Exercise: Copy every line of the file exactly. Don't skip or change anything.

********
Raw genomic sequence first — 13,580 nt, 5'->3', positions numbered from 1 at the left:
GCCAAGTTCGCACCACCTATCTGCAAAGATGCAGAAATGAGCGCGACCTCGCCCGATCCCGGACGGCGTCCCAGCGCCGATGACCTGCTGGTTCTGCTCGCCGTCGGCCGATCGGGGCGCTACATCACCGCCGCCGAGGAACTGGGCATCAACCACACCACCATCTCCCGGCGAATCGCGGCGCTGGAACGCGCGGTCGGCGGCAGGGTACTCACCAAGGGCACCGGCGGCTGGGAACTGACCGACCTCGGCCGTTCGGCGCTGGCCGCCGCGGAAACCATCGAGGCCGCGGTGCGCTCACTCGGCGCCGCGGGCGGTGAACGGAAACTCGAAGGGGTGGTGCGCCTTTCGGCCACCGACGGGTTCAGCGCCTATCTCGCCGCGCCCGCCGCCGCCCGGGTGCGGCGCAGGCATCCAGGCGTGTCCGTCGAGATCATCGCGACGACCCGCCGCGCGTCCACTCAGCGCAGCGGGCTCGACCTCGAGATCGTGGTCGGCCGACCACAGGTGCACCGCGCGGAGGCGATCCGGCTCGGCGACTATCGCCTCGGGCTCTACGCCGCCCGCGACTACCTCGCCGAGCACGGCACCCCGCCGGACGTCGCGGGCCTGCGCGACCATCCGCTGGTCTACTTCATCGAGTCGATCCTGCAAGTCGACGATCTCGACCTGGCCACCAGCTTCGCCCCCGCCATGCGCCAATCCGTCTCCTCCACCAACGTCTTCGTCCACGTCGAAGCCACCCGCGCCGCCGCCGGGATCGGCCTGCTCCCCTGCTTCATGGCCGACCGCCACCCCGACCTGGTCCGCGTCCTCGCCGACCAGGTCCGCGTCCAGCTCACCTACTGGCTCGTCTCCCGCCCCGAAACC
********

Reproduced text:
Raw genomic sequence first — 13,580 nt, 5'->3', positions numbered from 1 at the left:
GCCAAGTTCGCACCACCTATCTGCAAAGATGCAGAAATGAGCGCGACCTCGCCCGATCCCGGACGGCGTCCCAGCGCCGATGACCTGCTGGTTCTGCTCGCCGTCGGCCGATCGGGGCGCTACATCACCGCCGCCGAGGAACTGGGCATCAACCACACCACCATCTCCCGGCGAATCGCGGCGCTGGAACGCGCGGTCGGCGGCAGGGTACTCACCAAGGGCACCGGCGGCTGGGAACTGACCGACCTCGGCCGTTCGGCGCTGGCCGCCGCGGAAACCATCGAGGCCGCGGTGCGCTCACTCGGCGCCGCGGGCGGTGAACGGAAACTCGAAGGGGTGGTGCGCCTTTCGGCCACCGACGGGTTCAGCGCCTATCTCGCCGCGCCCGCCGCCGCCCGGGTGCGGCGCAGGCATCCAGGCGTGTCCGTCGAGATCATCGCGACGACCCGCCGCGCGTCCACTCAGCGCAGCGGGCTCGACCTCGAGATCGTGGTCGGCCGACCACAGGTGCACCGCGCGGAGGCGATCCGGCTCGGCGACTATCGCCTCGGGCTCTACGCCGCCCGCGACTACCTCGCCGAGCACGGCACCCCGCCGGACGTCGCGGGCCTGCGCGACCATCCGCTGGTCTACTTCATCGAGTCGATCCTGCAAGTCGACGATCTCGACCTGGCCACCAGCTTCGCCCCCGCCATGCGCCAATCCGTCTCCTCCACCAACGTCTTCGTCCACGTCGAAGCCACCCGCGCCGCCGCCGGGATCGGCCTGCTCCCCTGCTTCATGGCCGACCGCCACCCCGACCTGGTCCGCGTCCTCGCCGACCAGGTCCGCGTCCAGCTCACCTACTGGCTCGTCTCCCGCCCCGAAACC